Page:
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Parsley was the first to turn away and head into the woods. “If we waste any more time out here, we’re all going to turn into wandering spirits.”
They had not gone much farther before they were met by six other moss maidens who had set up a small camp among the trees. They served Serilda a meal of not-particularly-satisfying nuts and dried fruits while Meadowsweet and Parsley told them all they had learned.
“Perchta,” growled one of the moss maidens, lip curling. “No forest creature will be safe with her return.”
“Oh—there is one more thing I forgot to mention,” said Serilda, fidgeting with the hem of her cloak, which was fast becoming as filthy and tattered as the reliable wool cloak she so missed. “Perchta is … not trapped on the dark side of the veil.”
They all frowned at her.
“But she is a demon,” said Meadowsweet.
“Yes,” said Serilda. “But—”
“But she is a demon inside a mortal body,” said Parsley, baring her teeth at Serilda as if that wereherfault.
Which was fair, all things considered.
One of the maidens spat at the ground. “The great huntress, unleashed in the mortal realm. Grandmother captured. Asyltal destroyed. What does this mean for the creatures of the forest?”
“Nothing good,” murmured Meadowsweet.425
“Wait,” said Serilda. “The veil is downnow.” She put a hand to her chest. “I am trapped on the dark side of the veil, but you’re not. How can you see me?”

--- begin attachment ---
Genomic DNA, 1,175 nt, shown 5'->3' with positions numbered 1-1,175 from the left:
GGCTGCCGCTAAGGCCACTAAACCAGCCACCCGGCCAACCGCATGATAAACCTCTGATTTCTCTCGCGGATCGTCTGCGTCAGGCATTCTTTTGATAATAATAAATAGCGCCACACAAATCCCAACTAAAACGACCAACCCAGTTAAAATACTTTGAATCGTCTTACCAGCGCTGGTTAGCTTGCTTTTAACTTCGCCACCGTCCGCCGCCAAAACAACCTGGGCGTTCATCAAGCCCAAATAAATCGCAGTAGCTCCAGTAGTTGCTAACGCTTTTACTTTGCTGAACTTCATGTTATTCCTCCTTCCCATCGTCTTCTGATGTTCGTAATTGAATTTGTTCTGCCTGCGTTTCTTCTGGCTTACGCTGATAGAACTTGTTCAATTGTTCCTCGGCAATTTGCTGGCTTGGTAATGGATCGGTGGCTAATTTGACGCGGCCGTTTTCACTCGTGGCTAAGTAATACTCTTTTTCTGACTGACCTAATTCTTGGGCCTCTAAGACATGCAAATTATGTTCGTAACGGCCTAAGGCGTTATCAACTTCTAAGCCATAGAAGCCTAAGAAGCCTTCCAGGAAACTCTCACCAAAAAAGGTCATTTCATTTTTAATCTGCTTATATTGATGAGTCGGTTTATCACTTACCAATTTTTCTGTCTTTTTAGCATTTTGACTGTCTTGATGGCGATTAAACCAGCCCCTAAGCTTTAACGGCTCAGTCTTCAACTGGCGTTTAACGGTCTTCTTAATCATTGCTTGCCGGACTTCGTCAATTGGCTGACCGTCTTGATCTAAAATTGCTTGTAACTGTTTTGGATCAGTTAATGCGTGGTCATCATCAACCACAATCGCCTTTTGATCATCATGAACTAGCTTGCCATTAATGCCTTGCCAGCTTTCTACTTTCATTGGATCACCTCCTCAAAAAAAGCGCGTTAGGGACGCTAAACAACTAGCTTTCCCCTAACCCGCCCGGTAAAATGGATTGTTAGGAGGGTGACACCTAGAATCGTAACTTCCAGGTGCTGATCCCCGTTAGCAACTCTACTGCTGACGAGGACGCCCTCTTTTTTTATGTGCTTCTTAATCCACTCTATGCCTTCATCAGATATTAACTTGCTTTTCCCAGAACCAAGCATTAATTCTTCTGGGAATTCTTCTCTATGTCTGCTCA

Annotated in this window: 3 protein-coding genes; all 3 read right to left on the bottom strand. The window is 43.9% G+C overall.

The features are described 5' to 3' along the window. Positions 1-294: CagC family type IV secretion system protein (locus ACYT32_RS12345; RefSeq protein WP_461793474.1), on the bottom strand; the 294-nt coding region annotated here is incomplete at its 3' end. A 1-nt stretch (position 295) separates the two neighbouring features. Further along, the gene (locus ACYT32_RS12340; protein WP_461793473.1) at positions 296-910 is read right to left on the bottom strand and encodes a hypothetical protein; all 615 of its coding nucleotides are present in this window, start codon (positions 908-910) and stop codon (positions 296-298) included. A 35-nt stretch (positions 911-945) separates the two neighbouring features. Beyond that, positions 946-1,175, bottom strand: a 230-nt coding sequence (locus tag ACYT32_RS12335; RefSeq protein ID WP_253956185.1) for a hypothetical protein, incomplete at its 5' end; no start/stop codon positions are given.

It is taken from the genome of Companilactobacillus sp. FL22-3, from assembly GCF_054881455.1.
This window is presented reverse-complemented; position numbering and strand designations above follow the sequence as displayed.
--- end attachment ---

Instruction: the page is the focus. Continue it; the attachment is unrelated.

Parsley cocked her head in an oddly deerlike manner. “Forest folk are magic. Just like the drudes and the nachtkrapp. The veil was never meant to be a boundary touswhen it was created, so we can slip in and out of the realms as it pleases us. We just don’t usually choose to be on the side with the dark ones.”
“Ah—I see,” said Serilda. “Thank you, then. For staying with me on this side of the veil. And for coming for me on the cliffs.”
“It isn’t charity,” said Parsley. “You have information about the Erlking and the hunt. Information that might help us rescue Pusch-Grohla.”
Serilda straightened her spine, surprised at the hope this stirred inside her. Taken by surprise in Asyltal, the moss maidens might not have been a match against the dark ones. But they were fierce allies all the same, and they were determined to free at least one of the gods.
It was more than she’d had this morning.
Serilda’s gaze fell on a longbow leaning against a tree trunk where one of the maidens was sitting, and the first stirrings of a plan came to her, unbidden.
“Golden arrows,” she whispered.
“What?” said Parsley.
“Golden arrows,” she repeated, eyes widening. “That’s how Gild defeated Perchta the first time. An arrow of god-blessed gold shot straight into her heart.” She looked around at their small group. “How many moss maidens are left? And how good are they at archery?”
Parsley shot her a look that was as cold as any the Erlking had ever given her.
“Only a mortal,” she said, “would ask such a stupid question.”
The Endless Moon
Chapter Fifty
Snow had been falling for more than a week.
The moss maidens had made a hastily constructed camp in the Aschen Wood, with camouflaged shelters that blended into the trees. It was comfortable enough, but Serilda longed for a fire in the hearth of the Wild Swan and a cup of mulled cider. She longed for heavy blankets and Gild’s arms around her.